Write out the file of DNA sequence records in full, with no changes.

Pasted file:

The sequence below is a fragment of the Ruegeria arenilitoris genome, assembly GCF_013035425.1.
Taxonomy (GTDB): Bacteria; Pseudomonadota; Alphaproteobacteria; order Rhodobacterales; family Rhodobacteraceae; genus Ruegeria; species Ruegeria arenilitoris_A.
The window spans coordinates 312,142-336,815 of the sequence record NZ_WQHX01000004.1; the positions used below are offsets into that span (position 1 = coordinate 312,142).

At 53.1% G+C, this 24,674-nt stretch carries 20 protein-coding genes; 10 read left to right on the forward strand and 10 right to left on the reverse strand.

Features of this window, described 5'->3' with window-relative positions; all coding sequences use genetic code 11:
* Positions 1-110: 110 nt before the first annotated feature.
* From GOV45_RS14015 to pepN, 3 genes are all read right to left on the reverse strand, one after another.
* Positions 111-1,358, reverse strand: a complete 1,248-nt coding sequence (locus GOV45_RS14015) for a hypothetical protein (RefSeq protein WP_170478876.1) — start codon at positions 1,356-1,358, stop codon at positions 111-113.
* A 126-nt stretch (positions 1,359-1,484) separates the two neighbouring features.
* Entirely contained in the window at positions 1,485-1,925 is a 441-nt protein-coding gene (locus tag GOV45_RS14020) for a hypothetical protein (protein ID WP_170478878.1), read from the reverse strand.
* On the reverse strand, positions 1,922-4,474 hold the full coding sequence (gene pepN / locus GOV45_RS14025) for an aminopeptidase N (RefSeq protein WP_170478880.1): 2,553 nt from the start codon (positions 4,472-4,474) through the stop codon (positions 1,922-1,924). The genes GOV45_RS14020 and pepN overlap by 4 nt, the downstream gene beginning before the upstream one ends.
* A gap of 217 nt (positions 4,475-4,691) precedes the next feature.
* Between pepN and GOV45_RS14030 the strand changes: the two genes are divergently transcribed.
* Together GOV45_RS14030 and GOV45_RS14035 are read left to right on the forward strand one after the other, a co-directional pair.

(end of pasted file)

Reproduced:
The sequence below is a fragment of the Ruegeria arenilitoris genome, assembly GCF_013035425.1.
Taxonomy (GTDB): Bacteria; Pseudomonadota; Alphaproteobacteria; order Rhodobacterales; family Rhodobacteraceae; genus Ruegeria; species Ruegeria arenilitoris_A.
The window spans coordinates 312,142-336,815 of the sequence record NZ_WQHX01000004.1; the positions used below are offsets into that span (position 1 = coordinate 312,142).

At 53.1% G+C, this 24,674-nt stretch carries 20 protein-coding genes; 10 read left to right on the forward strand and 10 right to left on the reverse strand.

Features of this window, described 5'->3' with window-relative positions; all coding sequences use genetic code 11:
* Positions 1-110: 110 nt before the first annotated feature.
* From GOV45_RS14015 to pepN, 3 genes are all read right to left on the reverse strand, one after another.
* Positions 111-1,358, reverse strand: a complete 1,248-nt coding sequence (locus GOV45_RS14015) for a hypothetical protein (RefSeq protein WP_170478876.1) — start codon at positions 1,356-1,358, stop codon at positions 111-113.
* A 126-nt stretch (positions 1,359-1,484) separates the two neighbouring features.
* Entirely contained in the window at positions 1,485-1,925 is a 441-nt protein-coding gene (locus tag GOV45_RS14020) for a hypothetical protein (protein ID WP_170478878.1), read from the reverse strand.
* On the reverse strand, positions 1,922-4,474 hold the full coding sequence (gene pepN / locus GOV45_RS14025) for an aminopeptidase N (RefSeq protein WP_170478880.1): 2,553 nt from the start codon (positions 4,472-4,474) through the stop codon (positions 1,922-1,924). The genes GOV45_RS14020 and pepN overlap by 4 nt, the downstream gene beginning before the upstream one ends.
* A gap of 217 nt (positions 4,475-4,691) precedes the next feature.
* Between pepN and GOV45_RS14030 the strand changes: the two genes are divergently transcribed.
* Together GOV45_RS14030 and GOV45_RS14035 are read left to right on the forward strand one after the other, a co-directional pair.